One More Gate: At Wakfu Legend, we tried Ankama Studio's new roguelike card game

One More Gate: At Wakfu Legend, we tried Ankama Studio's new roguelike card game

One More Gate

Ankama Studio continues to expand the world of Wakfu, which started with the previous Dofus, through a new interpretation of this particular fantasy, declined according to the rules of a deck builder card game with roguelite elements, as we see in this One More Gate trial. : A Wakfu Legend. The setting and story draw on the team's fantasy world which, in the meantime, has also become an animated series. The game in question is most inspired by this, with its minimalist and square style, but capable of giving a remarkable identity to characters, creatures and scenarios.

The protagonist of the story is the young fighter Orobo, in charge to reassemble the broken runes of a portal that he destroyed by passing through. Our hero finds himself having to start from a quiet suburban village and cross various environments, fighting a large number of enemies in turn-based card-based battles.

The hybridization between the card game, the roguelike and the turn-based RPG is now quite well known and One More Gate: A Wakfu Legend limits itself to perfecting the characteristics of this particular mixture with some new additions, however able to offer several interesting ideas. The paradigm remains above all Slay the Spire, which can also be guessed by simply looking at the framing and the development of the levels, not to mention the basic structure. However, Ankama's game still manages to emerge with its own personality, above all thanks to some variations capable of significantly modifying the rigorous mechanism of this mixed genre, enriching it with apparently marginal elements that manage to make a difference. The trial version that we have experienced in these days seemed very promising, although it is still an early access, let's see why.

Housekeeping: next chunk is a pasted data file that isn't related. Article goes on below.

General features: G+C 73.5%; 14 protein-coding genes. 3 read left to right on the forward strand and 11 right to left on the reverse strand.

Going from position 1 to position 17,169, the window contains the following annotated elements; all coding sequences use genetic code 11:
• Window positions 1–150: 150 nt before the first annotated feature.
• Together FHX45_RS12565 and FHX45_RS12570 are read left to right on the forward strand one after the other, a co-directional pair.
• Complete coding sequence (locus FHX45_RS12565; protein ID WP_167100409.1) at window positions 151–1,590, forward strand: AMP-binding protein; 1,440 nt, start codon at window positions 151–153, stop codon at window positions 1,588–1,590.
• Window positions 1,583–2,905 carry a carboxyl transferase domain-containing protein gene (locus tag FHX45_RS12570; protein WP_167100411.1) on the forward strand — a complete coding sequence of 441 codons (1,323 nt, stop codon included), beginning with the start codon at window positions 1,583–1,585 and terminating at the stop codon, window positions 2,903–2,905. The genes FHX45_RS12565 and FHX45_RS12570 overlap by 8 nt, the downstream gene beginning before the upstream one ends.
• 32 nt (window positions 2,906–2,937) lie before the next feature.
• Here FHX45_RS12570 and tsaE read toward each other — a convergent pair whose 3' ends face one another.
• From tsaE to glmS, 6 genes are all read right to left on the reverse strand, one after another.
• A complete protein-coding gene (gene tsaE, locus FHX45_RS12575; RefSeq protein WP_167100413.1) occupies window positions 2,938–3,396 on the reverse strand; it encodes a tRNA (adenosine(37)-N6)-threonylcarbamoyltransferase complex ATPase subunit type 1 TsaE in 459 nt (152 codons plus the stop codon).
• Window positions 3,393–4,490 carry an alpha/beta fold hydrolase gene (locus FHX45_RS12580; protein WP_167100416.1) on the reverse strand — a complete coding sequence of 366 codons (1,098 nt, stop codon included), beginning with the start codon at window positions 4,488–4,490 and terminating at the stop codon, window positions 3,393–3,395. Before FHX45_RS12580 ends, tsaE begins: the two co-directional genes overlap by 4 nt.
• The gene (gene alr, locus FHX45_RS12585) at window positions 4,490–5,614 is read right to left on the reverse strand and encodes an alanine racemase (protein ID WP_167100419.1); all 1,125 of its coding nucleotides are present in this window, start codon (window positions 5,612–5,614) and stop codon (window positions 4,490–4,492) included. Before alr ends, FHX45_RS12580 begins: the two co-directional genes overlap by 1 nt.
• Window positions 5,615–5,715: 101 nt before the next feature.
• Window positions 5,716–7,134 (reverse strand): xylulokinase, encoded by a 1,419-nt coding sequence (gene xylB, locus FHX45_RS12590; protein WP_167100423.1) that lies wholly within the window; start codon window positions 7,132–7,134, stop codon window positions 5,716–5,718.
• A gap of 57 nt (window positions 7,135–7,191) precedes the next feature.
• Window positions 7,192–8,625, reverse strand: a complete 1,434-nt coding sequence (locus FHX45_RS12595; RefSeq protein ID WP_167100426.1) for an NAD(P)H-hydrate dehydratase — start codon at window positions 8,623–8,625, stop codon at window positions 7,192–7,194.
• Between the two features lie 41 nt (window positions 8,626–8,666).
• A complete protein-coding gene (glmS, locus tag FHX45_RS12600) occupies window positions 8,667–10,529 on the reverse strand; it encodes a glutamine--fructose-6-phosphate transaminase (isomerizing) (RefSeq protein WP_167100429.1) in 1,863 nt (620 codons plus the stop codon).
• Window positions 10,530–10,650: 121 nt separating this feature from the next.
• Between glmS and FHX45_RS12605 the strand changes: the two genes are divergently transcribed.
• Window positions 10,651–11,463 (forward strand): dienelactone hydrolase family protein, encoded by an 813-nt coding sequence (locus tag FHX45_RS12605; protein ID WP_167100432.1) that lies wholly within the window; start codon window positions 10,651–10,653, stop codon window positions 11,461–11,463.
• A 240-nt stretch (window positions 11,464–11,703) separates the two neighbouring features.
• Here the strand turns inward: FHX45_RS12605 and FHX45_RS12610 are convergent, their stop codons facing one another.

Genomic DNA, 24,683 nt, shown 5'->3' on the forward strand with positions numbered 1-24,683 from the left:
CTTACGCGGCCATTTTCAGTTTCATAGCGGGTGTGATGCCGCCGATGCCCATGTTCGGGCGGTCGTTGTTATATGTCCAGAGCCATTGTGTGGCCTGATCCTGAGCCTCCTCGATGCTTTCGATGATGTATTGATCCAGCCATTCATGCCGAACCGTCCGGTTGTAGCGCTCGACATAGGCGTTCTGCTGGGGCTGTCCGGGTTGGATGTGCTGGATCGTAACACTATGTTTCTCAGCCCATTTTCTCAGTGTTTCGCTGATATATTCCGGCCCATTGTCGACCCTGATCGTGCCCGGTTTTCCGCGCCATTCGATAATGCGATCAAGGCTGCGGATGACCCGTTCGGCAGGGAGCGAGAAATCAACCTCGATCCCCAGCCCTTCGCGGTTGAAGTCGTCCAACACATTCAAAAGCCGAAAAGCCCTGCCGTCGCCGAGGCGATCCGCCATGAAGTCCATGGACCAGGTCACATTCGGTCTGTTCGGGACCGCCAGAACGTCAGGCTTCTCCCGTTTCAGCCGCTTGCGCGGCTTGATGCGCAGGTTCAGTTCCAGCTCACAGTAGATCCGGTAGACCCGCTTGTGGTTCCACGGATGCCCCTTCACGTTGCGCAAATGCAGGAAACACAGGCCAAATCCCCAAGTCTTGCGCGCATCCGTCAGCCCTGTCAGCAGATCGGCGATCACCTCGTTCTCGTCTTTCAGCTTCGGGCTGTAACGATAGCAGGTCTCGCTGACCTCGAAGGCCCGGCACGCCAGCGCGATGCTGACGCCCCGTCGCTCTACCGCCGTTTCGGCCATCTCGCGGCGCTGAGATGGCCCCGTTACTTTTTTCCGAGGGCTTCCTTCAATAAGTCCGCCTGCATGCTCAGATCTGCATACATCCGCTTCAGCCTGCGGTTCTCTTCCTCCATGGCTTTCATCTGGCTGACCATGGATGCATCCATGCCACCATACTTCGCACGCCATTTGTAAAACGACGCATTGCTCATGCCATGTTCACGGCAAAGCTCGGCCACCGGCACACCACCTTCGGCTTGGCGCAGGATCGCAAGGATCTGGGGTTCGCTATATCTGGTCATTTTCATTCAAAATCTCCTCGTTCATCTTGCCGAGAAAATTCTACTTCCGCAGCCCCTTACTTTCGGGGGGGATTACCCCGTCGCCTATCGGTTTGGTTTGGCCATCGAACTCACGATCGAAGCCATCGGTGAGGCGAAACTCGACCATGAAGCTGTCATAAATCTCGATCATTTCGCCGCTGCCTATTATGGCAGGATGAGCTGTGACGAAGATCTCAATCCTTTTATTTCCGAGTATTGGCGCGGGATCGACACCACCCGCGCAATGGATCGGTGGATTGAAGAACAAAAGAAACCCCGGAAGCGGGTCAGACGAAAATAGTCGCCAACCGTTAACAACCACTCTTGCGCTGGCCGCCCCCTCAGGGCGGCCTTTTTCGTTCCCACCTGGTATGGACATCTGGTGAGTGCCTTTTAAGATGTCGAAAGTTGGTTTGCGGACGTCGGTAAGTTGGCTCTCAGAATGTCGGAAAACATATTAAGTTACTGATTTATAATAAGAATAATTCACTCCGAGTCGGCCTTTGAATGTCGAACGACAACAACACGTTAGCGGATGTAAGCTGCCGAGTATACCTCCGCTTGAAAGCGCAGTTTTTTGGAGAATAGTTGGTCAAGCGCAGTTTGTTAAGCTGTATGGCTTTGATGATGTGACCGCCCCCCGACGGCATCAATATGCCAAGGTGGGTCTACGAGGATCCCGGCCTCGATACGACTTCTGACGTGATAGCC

Cards and turns

One More Gate: A Wakfu Legend, a fight in progress The main element of the gameplay is the combat, which takes place strictly in turns and is (like all the rest of the game) framed in 2D, with Orobo on the left and enemies arranged on the right of the screen. From a deck of up to 14 cards, a hand consisting of 6 elements visible at the bottom is extracted at each turn, while above the enemies it is possible to see what their next move is, which allows us to study our moves in a strategic way. The cards are generally divided into attack, defense and modifiers: the first are distinguished by different power, for the fact of hitting the single enemy or the entire group and for any additional effects applied, such as poisoning or stun. Defense cards create a barrier that allows you to absorb damage points before taking them directly on the protagonist's energy, while modifiers have various effects, from temporarily boosting other cards to reducing their energy cost per turn, for example. >
A first element of distinction compared to other classics of the genre such as Slay the Spire is given by the bar at the top, which marks the progression of the battle: there are 6 squares, with the last three being released one after the more as the first three rounds progress, until the complete sequence can be accessed.

One More Gate: At Wakfu Legend, the boxes placed at the top play a fundamental role in the flow of the fight These boxes concern the energy available to the player, which is filled according to the quantity required by each card played , generally depending on the power of this. Once all six squares have been unlocked, if we manage to concatenate the moves in order to fill them all precisely (therefore without exceeding energy consumption or, on the contrary, leaving out of the slots) we can access the "perfect", which allows you to unleash a particularly powerful move, which is also capable of subverting the tide of battle. This already represents a distinctive element of a certain importance, also because part of the whole combat strategy is played on this special shot, so much so that once executed you must start from the initial phase with the three final boxes to unlock.

Level design and progression